How can I get my money back from buying a used car that has transmission problems?

Get Legal Help Today

 Secured with SHA-256 Encryption

How can I get my money back from buying a used car that has transmission problems?

I bought a used car last month for $3000. The car was being sold “as is” so I asked the owner if I could have a warrenty own the car. He said yes for 90 days. Last week my the transmission started slippping all of a sudden when trying to go up a hill. I called the person that I purchased the car from and asked him about getting our money back. He said no, just get it up here and he would see what he could do. I got the car to them and was called back later that day. They said that they would put a transmission in but I have to pay 1/2 of the cost.

Asked on March 28, 2012 under Business Law, Texas

Answers:

SJZ, Member, New York Bar / FreeAdvice Contributing Attorney

Answered 9 years ago | Contributor

If you bought the car "as is," you most likely cannot rescind the agreement (return the car, get your money back) unless you can show that the owner knowingly misrepresented or lied to you about something material to induce you to enter into the sale. For example, you'd have to show that the owner knew of the transmission problem and deliberately concealed it from you.

If you were given a warranty, even an oral one, you may be able to enforce it (oral agreements are enforceable); therefore, you may be able to force the owner to pay for the repair or replacement of the tranmission. However, if he does not voluntarily pay the full amount (it sounds like he'll pay half), you'd have to sue him for the rest of the money, which may or may not be worth it. (Bear in mind that while an oral agreement or warranty is enforceable, it's not always easy to prove it's existence or terms--hence winning, if you sue him, is not a given.)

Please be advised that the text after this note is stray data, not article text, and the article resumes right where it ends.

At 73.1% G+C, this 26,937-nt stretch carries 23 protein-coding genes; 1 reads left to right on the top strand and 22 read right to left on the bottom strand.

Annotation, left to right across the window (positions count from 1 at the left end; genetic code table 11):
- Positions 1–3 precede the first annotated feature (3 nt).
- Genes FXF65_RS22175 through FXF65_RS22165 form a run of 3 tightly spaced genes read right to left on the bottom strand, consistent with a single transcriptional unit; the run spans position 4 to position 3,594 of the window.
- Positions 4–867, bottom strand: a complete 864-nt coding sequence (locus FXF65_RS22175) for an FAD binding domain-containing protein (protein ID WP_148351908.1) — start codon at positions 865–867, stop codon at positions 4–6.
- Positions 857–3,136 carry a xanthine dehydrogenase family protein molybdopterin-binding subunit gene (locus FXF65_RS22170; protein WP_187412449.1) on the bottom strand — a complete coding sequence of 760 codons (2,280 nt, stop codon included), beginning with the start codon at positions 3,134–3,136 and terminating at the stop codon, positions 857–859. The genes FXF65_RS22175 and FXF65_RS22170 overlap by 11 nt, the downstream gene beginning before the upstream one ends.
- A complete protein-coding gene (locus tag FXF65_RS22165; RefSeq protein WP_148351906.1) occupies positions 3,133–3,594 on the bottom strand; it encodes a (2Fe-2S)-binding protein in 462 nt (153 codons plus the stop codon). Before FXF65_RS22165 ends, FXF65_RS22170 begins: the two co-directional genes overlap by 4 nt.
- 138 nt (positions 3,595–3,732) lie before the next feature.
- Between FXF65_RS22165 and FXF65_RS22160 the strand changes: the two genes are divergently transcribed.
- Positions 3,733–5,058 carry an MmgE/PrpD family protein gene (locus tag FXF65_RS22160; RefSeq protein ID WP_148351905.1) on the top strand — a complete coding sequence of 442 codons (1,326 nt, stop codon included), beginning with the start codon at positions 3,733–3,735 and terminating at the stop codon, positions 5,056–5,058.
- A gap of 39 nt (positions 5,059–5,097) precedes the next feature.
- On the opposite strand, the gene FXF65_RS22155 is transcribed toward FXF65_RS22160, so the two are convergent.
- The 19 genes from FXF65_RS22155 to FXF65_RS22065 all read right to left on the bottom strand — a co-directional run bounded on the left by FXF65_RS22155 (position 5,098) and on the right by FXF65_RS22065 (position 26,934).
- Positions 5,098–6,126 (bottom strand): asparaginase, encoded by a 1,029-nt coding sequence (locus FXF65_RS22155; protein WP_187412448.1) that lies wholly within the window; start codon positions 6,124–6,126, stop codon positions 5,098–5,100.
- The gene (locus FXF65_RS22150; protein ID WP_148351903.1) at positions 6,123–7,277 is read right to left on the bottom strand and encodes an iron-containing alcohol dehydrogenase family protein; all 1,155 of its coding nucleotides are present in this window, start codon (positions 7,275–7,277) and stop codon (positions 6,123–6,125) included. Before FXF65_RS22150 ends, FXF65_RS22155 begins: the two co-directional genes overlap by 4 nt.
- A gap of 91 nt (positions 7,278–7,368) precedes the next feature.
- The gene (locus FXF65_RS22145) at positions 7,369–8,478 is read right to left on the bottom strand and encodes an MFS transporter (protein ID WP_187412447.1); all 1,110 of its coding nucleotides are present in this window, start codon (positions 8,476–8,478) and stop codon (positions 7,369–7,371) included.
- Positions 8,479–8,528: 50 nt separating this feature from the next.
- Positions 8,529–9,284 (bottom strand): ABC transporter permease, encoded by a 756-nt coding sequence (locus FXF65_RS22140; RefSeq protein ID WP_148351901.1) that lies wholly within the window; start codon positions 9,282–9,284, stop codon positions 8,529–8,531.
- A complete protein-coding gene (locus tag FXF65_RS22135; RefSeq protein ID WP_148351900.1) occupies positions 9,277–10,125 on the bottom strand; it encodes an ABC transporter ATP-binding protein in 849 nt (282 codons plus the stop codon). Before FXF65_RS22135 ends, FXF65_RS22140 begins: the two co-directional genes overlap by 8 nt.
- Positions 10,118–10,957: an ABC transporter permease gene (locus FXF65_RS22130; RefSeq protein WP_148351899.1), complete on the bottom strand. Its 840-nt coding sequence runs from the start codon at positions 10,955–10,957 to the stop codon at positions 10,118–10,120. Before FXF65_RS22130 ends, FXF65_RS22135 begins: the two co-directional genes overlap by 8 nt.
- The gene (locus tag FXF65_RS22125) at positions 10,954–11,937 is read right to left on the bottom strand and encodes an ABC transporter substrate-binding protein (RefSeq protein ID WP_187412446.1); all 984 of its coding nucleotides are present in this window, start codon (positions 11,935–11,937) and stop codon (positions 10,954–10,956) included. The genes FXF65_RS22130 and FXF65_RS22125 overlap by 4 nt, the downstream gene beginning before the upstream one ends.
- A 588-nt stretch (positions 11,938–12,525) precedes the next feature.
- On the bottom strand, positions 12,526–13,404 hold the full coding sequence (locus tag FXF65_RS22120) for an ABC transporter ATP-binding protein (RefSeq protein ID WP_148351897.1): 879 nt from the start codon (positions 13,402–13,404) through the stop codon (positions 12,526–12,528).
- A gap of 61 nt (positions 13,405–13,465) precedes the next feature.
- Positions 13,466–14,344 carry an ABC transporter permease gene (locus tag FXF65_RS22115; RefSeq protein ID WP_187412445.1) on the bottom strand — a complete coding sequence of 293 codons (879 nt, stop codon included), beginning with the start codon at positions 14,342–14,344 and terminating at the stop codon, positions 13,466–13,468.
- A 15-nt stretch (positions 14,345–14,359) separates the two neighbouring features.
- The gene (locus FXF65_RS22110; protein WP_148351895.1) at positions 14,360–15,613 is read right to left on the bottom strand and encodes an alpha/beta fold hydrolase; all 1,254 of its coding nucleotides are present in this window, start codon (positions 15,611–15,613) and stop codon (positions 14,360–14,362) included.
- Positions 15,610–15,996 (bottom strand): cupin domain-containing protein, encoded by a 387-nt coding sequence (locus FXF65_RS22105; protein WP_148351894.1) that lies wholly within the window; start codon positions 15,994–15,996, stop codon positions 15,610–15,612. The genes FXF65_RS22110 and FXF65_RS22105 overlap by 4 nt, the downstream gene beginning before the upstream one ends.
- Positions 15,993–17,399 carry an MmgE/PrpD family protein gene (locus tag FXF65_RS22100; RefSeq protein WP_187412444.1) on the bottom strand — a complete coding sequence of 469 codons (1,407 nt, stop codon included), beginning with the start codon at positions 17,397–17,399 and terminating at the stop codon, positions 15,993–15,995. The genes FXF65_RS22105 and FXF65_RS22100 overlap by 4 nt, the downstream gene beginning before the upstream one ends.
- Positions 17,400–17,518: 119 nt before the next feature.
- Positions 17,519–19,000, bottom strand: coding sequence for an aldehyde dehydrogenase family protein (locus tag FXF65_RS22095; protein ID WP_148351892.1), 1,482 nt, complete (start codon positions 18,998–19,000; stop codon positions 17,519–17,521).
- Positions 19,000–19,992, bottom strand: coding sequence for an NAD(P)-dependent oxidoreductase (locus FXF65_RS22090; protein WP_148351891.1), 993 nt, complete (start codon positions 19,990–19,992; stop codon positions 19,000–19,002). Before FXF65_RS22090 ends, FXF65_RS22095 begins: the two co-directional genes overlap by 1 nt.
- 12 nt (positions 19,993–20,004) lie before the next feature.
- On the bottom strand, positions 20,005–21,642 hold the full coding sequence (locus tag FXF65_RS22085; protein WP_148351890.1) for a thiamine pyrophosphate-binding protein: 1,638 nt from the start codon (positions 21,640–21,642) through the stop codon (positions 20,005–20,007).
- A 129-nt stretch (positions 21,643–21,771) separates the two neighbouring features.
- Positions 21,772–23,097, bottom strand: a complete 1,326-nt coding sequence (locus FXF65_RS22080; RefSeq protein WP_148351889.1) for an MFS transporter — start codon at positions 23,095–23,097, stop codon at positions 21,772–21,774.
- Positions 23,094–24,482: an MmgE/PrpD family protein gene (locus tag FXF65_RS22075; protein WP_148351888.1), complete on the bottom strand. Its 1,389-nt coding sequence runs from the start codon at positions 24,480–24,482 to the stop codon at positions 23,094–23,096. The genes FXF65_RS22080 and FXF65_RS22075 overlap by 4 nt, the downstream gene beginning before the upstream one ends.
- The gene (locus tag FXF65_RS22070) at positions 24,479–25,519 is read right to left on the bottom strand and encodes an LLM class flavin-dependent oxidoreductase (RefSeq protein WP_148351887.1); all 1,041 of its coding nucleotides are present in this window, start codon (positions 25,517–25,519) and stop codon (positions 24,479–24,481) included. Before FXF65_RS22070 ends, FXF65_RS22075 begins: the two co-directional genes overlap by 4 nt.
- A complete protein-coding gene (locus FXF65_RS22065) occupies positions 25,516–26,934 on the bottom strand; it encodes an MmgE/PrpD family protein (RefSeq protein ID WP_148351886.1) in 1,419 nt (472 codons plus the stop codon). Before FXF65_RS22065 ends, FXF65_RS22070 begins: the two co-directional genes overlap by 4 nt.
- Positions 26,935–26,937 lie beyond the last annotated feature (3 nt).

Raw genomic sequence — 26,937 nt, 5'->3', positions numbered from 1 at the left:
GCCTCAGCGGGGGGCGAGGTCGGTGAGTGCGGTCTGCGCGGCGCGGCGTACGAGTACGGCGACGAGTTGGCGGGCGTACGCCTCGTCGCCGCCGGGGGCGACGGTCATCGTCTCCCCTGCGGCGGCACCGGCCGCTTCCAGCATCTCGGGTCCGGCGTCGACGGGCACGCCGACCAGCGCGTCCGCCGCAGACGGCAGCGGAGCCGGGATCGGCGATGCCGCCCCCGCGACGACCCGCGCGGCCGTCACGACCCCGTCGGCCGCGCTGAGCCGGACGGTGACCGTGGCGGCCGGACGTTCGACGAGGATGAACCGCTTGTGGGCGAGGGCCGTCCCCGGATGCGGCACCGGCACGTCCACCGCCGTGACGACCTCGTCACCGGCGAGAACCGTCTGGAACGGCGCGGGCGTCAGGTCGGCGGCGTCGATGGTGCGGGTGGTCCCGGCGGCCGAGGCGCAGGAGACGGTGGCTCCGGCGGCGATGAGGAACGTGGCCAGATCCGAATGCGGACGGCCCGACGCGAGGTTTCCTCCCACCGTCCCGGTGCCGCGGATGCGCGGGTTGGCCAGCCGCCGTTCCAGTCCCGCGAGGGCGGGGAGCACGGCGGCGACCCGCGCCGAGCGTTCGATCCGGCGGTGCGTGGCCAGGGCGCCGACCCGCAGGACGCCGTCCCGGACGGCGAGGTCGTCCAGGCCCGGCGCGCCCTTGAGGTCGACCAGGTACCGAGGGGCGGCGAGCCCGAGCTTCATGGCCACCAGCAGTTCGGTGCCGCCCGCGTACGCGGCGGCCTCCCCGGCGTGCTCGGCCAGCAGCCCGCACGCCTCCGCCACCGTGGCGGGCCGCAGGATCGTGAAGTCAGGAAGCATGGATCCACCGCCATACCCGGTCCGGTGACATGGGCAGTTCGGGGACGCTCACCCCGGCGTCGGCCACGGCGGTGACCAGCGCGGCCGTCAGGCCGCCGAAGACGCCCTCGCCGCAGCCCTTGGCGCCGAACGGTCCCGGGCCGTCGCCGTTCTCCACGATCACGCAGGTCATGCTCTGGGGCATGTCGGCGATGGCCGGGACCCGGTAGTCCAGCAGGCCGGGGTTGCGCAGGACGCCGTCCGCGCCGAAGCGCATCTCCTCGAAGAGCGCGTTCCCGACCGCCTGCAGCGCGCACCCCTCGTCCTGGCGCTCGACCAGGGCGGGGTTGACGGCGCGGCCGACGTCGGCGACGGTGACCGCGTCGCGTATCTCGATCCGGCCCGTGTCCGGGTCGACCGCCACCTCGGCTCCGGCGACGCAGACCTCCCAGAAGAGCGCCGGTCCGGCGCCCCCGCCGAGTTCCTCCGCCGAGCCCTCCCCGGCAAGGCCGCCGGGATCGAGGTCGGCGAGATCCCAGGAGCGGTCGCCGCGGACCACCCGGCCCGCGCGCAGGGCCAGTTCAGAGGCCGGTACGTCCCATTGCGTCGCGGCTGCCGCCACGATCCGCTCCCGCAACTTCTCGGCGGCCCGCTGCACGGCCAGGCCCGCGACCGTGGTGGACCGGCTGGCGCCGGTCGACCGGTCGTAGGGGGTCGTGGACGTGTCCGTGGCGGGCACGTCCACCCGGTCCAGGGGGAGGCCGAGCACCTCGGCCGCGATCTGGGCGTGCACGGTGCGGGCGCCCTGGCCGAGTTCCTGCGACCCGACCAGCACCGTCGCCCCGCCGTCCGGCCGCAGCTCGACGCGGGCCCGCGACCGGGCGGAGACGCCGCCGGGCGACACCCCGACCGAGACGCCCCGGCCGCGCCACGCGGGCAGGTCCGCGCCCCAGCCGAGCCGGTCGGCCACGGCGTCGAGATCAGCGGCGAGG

IMPORTANT NOTICE: The Answer(s) provided above are for general information only. The attorney providing the answer was not serving as the attorney for the person submitting the question or in any attorney-client relationship with such person. Laws may vary from state to state, and sometimes change. Tiny variations in the facts, or a fact not set forth in a question, often can change a legal outcome or an attorney's conclusion. Although AttorneyPages.com has verified the attorney was admitted to practice law in at least one jurisdiction, he or she may not be authorized to practice law in the jurisdiction referred to in the question, nor is he or she necessarily experienced in the area of the law involved. Unlike the information in the Answer(s) above, upon which you should NOT rely, for personal advice you can rely upon we suggest you retain an attorney to represent you.

Get Legal Help Today

Find the right lawyer for your legal issue.

 Secured with SHA-256 Encryption